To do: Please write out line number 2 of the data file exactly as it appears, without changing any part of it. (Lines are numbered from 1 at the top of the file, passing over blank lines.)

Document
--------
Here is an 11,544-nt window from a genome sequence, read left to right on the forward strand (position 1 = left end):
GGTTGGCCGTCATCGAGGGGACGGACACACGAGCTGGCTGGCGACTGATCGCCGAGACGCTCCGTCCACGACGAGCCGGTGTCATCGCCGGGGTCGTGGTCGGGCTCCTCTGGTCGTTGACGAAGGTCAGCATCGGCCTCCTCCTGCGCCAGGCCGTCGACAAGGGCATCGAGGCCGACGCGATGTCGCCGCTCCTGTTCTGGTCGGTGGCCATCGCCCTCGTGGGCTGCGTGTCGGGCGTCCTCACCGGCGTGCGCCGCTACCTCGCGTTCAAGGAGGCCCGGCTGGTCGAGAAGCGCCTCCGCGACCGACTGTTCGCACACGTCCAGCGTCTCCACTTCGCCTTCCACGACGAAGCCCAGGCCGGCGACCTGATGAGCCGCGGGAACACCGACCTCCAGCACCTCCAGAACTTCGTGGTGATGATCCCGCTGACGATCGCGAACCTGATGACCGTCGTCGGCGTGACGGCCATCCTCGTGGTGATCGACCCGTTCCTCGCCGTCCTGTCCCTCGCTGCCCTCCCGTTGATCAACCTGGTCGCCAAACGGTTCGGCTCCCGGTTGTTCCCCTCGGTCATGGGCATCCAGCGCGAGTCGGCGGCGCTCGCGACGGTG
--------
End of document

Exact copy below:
GGTTGGCCGTCATCGAGGGGACGGACACACGAGCTGGCTGGCGACTGATCGCCGAGACGCTCCGTCCACGACGAGCCGGTGTCATCGCCGGGGTCGTGGTCGGGCTCCTCTGGTCGTTGACGAAGGTCAGCATCGGCCTCCTCCTGCGCCAGGCCGTCGACAAGGGCATCGAGGCCGACGCGATGTCGCCGCTCCTGTTCTGGTCGGTGGCCATCGCCCTCGTGGGCTGCGTGTCGGGCGTCCTCACCGGCGTGCGCCGCTACCTCGCGTTCAAGGAGGCCCGGCTGGTCGAGAAGCGCCTCCGCGACCGACTGTTCGCACACGTCCAGCGTCTCCACTTCGCCTTCCACGACGAAGCCCAGGCCGGCGACCTGATGAGCCGCGGGAACACCGACCTCCAGCACCTCCAGAACTTCGTGGTGATGATCCCGCTGACGATCGCGAACCTGATGACCGTCGTCGGCGTGACGGCCATCCTCGTGGTGATCGACCCGTTCCTCGCCGTCCTGTCCCTCGCTGCCCTCCCGTTGATCAACCTGGTCGCCAAACGGTTCGGCTCCCGGTTGTTCCCCTCGGTCATGGGCATCCAGCGCGAGTCGGCGGCGCTCGCGACGGTG